When I explain to people that I label myself an introvert, I’m usually met with surprise. While it remains true that I am fairly chatty, and talk a lot in person, and do make a point of socializing and networking, it’s actually a very difficult endeavour for me.
I’ve written before openly about my anxieties – my need for perfectionism and the stress it causes, my ‘fraud syndrome’ struggle where suddenly I think most people will assume I’m useless, how I avoid conflict because PLEASE DON’T HATE ME LET ME MAKE YOU HAPPY!
So my nervousness in large groups is kind of all a part of that. It’s quite the bizarre mix because I do recognize that at times I’m quite outgoing.
I force myself outside of my comfort zone. Even when I was younger when I would join a club, or lead an event, these things weren’t super natural for me. I enjoyed them, but they took work.
Last weekend was the Social Capital Conference and as Susan Murphy pointed out on Sunday, many of us seemed to have a conference hangover. Not from traditional reasons, but from the social aspect that the weekend brought. I completely understood what she way saying.
When I am at these events I often step away to make the family call. Some would say I don’t need to check in, they are fine, and I know that. Of course they are fine. But when I get overwhelmed it’s Andy’s voice I turn to. When I’m on the phone, no one will disturb me and I can have a few minutes alone to chat, or it’s a good excuse to go to my hotel room for a break.
What many people might call cliques at these conferences, I call a few people who I am most comfortable with and who are my support team. When you see me always sitting with the same person, that’s not because I don’t like anyone else, that’s because I crave consistency when at group events. The small intimate dinner I attend isn’t meant to exclude people but to give myself a chance to recover from larger crowds.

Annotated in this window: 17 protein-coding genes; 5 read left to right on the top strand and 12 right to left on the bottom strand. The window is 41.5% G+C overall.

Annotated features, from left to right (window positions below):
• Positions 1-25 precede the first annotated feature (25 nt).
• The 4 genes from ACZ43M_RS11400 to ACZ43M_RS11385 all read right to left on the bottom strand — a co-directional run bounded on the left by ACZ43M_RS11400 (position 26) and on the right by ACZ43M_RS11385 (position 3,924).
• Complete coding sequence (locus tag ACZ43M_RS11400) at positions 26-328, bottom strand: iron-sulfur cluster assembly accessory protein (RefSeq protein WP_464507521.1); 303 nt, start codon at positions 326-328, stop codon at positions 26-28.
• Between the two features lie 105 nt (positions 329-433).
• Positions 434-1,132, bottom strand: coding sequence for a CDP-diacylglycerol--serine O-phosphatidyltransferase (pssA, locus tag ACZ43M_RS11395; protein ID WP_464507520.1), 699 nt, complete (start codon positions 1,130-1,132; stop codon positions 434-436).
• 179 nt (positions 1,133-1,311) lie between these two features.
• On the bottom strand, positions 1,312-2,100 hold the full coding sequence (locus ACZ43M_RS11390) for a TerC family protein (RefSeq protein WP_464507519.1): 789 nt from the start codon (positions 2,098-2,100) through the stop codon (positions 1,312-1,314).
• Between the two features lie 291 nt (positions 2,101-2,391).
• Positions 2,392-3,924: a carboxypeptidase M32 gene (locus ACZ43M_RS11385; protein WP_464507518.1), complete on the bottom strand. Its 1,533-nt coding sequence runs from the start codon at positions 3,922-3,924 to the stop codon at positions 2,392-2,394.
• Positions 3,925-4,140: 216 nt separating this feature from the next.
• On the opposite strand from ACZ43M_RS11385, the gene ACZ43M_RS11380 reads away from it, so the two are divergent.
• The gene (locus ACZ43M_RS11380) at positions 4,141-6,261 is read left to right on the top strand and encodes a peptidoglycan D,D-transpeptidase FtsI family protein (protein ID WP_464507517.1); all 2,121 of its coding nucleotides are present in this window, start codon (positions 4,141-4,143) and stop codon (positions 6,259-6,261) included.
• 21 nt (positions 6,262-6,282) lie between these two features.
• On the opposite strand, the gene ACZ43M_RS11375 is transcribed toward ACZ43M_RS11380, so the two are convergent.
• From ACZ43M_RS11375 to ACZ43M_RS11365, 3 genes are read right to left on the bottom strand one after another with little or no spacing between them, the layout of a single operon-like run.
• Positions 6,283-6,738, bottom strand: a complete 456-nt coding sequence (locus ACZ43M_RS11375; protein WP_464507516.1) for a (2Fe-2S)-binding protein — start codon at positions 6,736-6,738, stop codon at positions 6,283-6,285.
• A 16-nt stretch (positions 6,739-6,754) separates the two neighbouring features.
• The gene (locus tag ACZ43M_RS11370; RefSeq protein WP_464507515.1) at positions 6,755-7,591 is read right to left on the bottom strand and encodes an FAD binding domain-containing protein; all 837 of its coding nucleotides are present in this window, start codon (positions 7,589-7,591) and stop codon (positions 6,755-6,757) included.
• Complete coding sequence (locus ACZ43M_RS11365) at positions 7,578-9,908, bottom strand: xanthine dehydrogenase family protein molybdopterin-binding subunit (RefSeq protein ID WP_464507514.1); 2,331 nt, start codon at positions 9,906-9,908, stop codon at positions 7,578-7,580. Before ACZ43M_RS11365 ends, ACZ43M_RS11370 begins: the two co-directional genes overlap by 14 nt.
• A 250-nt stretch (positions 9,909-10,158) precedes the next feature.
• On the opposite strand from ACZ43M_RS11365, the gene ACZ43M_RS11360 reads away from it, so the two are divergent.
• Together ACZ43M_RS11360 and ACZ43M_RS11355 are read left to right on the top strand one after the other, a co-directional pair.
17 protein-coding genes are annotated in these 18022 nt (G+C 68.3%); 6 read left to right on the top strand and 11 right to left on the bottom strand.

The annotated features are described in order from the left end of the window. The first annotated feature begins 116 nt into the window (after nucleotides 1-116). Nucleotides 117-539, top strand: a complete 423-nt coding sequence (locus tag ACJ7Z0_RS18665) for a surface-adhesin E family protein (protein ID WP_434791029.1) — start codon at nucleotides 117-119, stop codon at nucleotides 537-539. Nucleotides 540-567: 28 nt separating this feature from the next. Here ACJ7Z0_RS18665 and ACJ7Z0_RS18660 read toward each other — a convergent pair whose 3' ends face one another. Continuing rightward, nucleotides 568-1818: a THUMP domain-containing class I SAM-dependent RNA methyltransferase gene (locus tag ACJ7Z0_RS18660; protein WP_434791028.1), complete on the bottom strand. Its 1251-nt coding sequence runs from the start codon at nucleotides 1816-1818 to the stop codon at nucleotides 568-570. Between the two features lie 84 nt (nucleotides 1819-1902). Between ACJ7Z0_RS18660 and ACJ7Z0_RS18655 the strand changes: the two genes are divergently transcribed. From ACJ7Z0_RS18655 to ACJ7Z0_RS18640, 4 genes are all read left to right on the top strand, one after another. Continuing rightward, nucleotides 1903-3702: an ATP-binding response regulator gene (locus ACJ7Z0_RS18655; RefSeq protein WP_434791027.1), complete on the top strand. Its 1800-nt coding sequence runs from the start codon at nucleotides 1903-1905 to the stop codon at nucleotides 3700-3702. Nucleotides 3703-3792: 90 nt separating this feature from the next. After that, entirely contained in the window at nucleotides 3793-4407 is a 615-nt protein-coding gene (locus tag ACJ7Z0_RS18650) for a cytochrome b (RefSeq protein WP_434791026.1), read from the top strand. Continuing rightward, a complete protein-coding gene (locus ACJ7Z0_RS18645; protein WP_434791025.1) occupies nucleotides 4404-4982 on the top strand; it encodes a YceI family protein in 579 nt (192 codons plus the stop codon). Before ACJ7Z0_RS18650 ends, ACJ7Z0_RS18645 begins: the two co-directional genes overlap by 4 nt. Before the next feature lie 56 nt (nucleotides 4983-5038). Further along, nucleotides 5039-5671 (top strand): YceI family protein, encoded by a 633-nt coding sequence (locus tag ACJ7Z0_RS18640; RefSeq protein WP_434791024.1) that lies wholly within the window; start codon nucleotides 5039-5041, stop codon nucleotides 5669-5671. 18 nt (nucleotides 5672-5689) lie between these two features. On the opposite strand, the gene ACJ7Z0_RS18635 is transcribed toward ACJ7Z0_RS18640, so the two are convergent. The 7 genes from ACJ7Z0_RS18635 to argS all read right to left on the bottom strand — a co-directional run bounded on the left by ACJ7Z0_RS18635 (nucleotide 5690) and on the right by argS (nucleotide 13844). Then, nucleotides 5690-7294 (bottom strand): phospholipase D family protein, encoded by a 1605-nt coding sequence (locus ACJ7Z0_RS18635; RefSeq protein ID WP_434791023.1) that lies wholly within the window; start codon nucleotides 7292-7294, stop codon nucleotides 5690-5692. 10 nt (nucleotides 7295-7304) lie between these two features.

Again, this doesn’t mean I’m not enjoying myself. Far from it. But over the years I have developed ways to recognize when too much is too much at conferences and large events.
My tips for fellow introverts heading to conferences this year?
Firstly, you won’t be alone. There are many of us who feel the same way.
Secondly, it’s ok to take your alone time. You don’t have to go to every party or every dinner. Those moments alone will rejuvenate you for the busy times in the conference when you will need it.
Thirdly, be yourself and have a good time. What I’ve discovered is that most people are very friendly at these events and if you want to introduce yourself to someone, do it. There’s no right or wrong way to experiences conferences so long as you are giving yourself the chance to experience it the way that you want to. I’ve also learned that the more positive energy I give at these events, the happier I am.
Lastly, I leave you with this funny, and pretty spot on list from BuzzFeed of 31 Signs You Are An Introvert.
How do you handle large group events? What are some tips and tricks for getting through them if you find them overwhelming?